Solar Storm Confirms Vikings Have Settled in North America exactly 1000 years ago | Archaeology

Long before Columbus crossed the Atlantic, eight wooden buildings were covered in sod stood on a terrace above a peat bog and stream on the northern tip of The Island of Canada of Newfoundland, proof that the Vikings had reached the New World first.

But exactly when the Vikings traveled to found the settlement of L’Anse aux Meadows had remained unclear until now.

AN new type of to date technique using a long-ago solar storm as a reference point revealed that the settlement was occupied in AD1021, exactly a millennium ago and 471 years before the first trip of Columbus. The technique had been used on three pieces of woodcut for the settlement, all pointing to the same year.

The Viking journey represents multiple milestones for humanity. The settlement provides the earliest known evidence of a transatlantic crossing. It also marks the place where the world was eventually surrounded by people, who thousands of had moved to North America years earlier over a land bridge die ever Siberia met Alaska alliance.

“Many compliments should go to these Northern Europeans for the are first human society to traverse the Atlantic,” said geoscientist Michael Dee of the University of Groningen in The Netherlands, who led the published study on Wednesday in the Nature magazine.

The Vikings moved through Europe, sometimes colonizing and others times trading of raids. They possessed extraordinary boat-building and navigation skills and established settlements on Iceland and Greenland.

“I think it is reasonable to describe the journey as both a journey of discovery and a quest for new sources of raw materialsDee said. “Many archaeologists believe that the main motivation for they are searching out this new areas was to discover new sources of wood, in special. It is generally believed that they left from Greenland, where wood is suitable for construction is extremely rare.”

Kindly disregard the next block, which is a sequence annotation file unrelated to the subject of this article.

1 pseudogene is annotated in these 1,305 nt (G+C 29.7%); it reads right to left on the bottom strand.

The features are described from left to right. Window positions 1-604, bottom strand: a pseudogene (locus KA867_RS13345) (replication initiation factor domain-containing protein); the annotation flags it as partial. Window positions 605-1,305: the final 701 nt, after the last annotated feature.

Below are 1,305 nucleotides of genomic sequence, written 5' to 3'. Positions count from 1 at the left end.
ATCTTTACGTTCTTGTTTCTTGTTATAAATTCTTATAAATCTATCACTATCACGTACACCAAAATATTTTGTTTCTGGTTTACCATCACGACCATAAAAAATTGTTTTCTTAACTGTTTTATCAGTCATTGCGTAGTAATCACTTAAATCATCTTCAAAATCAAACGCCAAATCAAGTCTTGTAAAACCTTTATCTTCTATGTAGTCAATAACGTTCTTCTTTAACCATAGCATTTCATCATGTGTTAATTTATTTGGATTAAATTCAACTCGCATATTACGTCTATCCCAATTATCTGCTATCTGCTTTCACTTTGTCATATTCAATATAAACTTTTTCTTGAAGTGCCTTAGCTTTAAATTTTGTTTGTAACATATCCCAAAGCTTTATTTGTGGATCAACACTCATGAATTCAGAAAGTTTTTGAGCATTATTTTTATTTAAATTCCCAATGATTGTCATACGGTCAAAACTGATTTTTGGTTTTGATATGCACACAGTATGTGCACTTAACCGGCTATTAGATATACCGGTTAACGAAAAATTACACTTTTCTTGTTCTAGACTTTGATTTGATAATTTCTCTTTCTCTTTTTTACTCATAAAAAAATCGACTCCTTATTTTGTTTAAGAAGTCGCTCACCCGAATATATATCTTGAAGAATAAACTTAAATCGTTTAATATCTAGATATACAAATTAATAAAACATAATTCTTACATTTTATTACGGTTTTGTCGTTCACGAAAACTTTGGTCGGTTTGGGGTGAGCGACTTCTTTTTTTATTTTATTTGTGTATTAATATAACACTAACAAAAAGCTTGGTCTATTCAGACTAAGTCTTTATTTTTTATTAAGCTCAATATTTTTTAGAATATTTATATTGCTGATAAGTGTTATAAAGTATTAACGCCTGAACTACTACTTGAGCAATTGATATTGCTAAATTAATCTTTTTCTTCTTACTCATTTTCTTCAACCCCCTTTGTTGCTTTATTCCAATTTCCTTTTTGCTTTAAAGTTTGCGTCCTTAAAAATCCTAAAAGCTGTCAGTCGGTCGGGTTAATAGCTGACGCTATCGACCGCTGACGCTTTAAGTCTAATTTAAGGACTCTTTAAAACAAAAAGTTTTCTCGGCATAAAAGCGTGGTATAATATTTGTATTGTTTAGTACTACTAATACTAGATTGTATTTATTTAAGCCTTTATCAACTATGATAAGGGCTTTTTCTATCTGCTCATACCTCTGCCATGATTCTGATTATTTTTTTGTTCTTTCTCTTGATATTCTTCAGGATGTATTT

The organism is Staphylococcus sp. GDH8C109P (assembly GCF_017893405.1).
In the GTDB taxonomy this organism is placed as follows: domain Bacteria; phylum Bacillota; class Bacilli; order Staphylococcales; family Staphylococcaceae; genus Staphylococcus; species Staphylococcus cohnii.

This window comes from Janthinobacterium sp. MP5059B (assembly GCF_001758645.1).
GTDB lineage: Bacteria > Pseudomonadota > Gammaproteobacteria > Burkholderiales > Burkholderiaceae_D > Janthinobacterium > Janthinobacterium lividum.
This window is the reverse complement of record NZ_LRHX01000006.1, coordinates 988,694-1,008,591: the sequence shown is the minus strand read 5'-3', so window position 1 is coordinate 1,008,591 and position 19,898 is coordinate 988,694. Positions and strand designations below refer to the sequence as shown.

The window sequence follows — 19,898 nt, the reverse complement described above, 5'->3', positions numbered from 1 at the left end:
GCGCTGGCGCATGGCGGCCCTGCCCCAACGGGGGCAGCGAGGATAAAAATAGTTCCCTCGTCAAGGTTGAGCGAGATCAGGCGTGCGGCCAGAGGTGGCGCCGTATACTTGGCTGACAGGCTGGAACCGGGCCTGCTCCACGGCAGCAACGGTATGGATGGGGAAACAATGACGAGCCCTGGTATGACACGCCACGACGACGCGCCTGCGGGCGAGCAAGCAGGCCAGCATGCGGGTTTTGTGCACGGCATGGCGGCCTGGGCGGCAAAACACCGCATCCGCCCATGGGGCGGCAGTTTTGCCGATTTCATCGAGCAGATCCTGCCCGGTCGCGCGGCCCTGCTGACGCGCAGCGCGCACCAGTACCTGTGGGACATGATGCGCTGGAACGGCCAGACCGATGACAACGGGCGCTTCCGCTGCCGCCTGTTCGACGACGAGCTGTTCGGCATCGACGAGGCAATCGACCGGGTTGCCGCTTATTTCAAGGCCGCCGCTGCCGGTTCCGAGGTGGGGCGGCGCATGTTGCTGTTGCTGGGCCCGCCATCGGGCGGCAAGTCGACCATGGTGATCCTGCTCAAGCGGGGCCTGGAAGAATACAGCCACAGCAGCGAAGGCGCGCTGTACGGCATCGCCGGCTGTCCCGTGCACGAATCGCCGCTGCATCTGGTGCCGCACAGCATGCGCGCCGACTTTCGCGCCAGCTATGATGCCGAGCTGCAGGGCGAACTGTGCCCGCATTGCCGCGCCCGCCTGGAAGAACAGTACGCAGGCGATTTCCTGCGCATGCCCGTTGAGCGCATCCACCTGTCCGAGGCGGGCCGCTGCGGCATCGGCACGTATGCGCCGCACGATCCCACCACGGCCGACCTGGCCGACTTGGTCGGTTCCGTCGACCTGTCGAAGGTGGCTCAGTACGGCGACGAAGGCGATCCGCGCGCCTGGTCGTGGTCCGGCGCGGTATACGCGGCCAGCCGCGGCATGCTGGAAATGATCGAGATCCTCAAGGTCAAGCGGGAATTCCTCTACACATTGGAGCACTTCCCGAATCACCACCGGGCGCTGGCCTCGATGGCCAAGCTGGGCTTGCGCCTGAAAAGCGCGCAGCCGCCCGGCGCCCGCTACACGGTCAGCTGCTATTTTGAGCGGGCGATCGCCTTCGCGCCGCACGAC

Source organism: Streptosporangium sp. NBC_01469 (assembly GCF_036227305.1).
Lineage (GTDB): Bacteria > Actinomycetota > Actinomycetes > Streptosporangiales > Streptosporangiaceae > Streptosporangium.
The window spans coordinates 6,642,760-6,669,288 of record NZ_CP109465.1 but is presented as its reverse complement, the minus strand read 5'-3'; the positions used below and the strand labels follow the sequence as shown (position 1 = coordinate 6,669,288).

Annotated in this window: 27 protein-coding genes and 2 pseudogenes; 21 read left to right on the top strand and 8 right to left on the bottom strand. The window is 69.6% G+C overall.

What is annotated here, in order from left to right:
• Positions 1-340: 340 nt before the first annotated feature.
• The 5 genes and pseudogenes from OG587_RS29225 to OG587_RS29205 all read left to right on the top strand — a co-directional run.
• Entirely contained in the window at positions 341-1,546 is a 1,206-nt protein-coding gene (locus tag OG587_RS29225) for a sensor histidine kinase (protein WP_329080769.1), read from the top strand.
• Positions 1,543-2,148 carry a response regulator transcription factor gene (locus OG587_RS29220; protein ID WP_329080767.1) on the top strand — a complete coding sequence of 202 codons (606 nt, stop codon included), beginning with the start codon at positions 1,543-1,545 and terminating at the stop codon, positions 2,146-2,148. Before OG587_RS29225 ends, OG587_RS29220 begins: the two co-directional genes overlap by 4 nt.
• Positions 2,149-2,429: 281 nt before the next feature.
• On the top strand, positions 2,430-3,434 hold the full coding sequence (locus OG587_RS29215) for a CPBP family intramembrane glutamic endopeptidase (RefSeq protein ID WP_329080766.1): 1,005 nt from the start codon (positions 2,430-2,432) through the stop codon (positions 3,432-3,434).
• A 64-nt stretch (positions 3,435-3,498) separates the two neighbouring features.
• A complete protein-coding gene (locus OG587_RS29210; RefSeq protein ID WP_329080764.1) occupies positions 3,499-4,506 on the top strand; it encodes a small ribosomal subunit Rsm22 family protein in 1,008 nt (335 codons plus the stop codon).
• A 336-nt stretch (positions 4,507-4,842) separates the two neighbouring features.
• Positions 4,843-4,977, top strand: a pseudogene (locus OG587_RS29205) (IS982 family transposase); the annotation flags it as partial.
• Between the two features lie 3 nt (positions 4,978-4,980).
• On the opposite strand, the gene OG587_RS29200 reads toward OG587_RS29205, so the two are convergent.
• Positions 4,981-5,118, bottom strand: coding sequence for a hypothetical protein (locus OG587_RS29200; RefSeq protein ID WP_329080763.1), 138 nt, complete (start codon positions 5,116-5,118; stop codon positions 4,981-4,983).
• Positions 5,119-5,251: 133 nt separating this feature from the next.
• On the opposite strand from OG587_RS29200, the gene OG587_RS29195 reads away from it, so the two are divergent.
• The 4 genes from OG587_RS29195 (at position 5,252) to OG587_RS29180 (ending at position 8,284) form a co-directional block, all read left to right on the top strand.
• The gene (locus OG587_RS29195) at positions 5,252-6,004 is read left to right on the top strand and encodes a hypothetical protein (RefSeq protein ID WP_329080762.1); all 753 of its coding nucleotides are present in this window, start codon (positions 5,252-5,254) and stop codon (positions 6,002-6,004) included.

The Viking Age is traditionally defined as AD 793 to 1066 range for the timing of the transatlantic crossing. Ordinary radiocarbon dating – determining the age of biological materials by measuring them content of a particular radioactive isotope of carbon – proved too inaccurate to date L’Anse aux Meadows, die was discovered in 1960, although there is a general believe it was the 11th century.

The new dating method trusts on the fact that solar storms produce a distinctive radiocarbon signal in an annual tree growth rings. It was known that there was a significant solar storm – an eruption of high energy cosmic rays from the sun – in AD992.

In all three pieces of wood examined, from three different trees, 29 growth rings were formed after the one that provided proof of the solar storm, which means the wood was cut in 1021, the university said of Groningen archaeologist Margot Kuitems, the study’s first author.

It wasn’t a local native? people who cut the wood because there is evidence of metal knives, die they didn’t, Dee said.

The length of the profession remains unclear, although it may be a decade of has been less, and maybe 100 Norwegian people were present at any given time, Dee said. Their structures resembled Norwegian buildings on Greenland and Iceland.

Oral histories, called the Icelandic sagas, show a presence of Vikings in the America. Written down centuries later, they describe a leader named Leif Erikson and a settlement named Vinland, as well as violent and peaceful interactions with the local peoples, including capturing enslaved people.

The date of 1021 roughly matches met the saga bills, Dee said, adding, “So it begs the question, how a lot of of the rest of the saga adventures are true?”

Read More: World News

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